yet willing to labor like that
on the mortal wheel.

Oh, what good it does the heart
to know it isn’t magic! 
Like the human child I am
I rush to imitate -
I watch him as he bends
among the leaves and vines
to hook some weed or other; 
I think of him there
raking and trimming, stirring up
those sheets of fire
between the smothering weights of earth, 
the wild and shapeless air.

May we all engage fully in the "great wheel of growth, and decay, and rebirth" as we enter the new year.

Happy 2018! May it be full of blessing.

Let us walk in the holy presence.

Tuesday, December 26, 2017

What Else?!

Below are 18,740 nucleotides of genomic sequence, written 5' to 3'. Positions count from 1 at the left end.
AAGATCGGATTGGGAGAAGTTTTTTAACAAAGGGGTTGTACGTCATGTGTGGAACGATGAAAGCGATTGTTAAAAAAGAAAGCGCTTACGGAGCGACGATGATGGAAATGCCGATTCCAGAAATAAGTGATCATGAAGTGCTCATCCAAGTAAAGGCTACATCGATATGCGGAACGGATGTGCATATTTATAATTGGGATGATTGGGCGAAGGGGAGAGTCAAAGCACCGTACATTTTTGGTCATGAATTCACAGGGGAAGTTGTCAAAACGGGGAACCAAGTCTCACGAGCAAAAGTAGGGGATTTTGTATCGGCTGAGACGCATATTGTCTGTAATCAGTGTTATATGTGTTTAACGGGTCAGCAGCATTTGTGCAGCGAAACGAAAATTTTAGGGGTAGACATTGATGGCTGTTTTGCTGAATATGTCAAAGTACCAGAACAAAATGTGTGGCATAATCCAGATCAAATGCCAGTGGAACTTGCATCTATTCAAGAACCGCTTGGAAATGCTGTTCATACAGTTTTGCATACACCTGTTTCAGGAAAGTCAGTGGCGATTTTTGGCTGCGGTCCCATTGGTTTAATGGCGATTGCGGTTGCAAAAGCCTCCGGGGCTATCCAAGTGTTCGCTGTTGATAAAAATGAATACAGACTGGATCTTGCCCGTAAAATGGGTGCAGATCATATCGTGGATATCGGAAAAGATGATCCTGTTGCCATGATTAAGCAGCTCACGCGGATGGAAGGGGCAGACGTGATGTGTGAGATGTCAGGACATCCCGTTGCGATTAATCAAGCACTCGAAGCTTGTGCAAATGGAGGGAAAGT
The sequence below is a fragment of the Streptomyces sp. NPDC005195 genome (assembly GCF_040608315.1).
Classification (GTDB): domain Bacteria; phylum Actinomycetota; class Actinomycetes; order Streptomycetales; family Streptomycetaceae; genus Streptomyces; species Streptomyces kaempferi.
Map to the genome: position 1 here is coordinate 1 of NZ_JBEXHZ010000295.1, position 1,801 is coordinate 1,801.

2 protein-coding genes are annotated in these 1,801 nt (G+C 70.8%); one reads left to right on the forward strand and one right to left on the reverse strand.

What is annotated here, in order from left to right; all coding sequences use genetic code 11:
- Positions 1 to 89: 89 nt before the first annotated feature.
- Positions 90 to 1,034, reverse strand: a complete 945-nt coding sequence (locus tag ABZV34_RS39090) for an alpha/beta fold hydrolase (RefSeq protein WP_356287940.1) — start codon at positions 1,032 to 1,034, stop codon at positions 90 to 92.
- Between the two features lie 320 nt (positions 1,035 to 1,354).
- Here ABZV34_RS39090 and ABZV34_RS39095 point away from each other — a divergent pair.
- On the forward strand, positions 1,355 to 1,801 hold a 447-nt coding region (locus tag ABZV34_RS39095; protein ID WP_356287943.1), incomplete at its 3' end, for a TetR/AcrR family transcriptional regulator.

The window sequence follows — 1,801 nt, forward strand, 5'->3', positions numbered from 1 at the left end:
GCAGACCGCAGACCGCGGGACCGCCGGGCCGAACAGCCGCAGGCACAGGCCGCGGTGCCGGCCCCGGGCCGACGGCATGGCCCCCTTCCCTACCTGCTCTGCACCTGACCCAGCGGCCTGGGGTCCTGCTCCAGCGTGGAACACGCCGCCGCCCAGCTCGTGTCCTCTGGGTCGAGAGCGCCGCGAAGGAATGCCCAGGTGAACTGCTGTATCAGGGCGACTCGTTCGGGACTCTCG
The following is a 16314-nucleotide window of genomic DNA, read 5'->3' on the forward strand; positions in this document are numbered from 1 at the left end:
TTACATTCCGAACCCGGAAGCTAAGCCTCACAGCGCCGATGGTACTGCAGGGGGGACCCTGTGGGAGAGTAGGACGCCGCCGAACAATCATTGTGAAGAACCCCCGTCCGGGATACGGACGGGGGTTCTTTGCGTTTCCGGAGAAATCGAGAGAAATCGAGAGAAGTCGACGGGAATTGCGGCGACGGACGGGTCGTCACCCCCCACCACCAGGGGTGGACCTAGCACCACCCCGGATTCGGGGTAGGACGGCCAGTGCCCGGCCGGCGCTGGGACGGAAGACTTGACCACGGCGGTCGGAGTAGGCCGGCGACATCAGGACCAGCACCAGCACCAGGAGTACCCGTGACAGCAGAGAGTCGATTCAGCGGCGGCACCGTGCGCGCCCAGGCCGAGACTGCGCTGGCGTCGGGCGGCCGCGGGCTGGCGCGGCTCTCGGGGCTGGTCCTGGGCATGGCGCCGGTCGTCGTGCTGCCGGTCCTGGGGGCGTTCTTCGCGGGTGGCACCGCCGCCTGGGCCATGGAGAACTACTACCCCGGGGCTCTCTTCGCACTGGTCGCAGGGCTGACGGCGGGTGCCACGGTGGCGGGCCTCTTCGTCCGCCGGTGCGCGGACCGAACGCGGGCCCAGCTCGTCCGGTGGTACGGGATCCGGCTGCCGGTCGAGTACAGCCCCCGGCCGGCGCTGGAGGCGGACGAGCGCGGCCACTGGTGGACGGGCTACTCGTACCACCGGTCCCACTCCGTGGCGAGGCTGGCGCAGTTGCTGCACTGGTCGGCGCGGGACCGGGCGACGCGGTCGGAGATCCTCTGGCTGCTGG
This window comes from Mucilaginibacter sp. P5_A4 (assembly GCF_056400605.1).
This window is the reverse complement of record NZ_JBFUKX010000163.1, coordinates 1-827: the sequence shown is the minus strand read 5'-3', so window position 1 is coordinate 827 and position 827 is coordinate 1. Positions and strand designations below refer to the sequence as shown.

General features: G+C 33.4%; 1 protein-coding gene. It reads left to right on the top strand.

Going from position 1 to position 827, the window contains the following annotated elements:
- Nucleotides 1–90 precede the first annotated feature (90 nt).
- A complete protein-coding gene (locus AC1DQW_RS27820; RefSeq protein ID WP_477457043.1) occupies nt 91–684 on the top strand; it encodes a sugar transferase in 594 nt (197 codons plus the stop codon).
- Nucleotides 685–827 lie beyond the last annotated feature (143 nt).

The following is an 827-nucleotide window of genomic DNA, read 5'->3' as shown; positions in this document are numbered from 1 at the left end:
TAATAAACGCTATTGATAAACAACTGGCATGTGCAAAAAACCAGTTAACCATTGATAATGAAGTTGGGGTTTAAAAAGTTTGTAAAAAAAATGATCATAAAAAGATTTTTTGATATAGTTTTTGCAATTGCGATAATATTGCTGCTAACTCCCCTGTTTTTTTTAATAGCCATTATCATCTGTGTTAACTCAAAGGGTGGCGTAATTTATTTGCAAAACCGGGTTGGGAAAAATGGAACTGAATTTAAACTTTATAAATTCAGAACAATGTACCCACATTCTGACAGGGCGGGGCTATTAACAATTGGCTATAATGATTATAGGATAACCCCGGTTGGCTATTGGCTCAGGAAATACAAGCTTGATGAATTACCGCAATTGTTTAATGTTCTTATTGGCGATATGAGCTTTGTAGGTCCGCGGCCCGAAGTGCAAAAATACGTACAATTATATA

I mean, really, what else would I blog about right now?

If you visited Lake Erie on Friday afternoon, this is what you would have seen.

If you visited Lake Erie today, this is what you would have seen.

Yes, it's true we are setting records. This was just the beginning out my bedroom window: Christmas morning, 10:35am.

And, this was the latest adventure: A walk right before evening prayer today, 4:30pm.

Here is a true community effort: cleaning off the cars the first time. (Tomorrow will come.)

And, having some fun while doing so.

We ventured out for a late afternoon walk. See the depth!

Here are some sights along the way.



Then, we arrived at the lake. Reminiscent of last year's adventure!


We had to stop for a break on the way back due to exhaustion.

Stay warm everyone!

Let us walk in the holy presence.

Or, as Erin says, "Let us trudge through banks of snow in the holy presence."

Sunday, December 24, 2017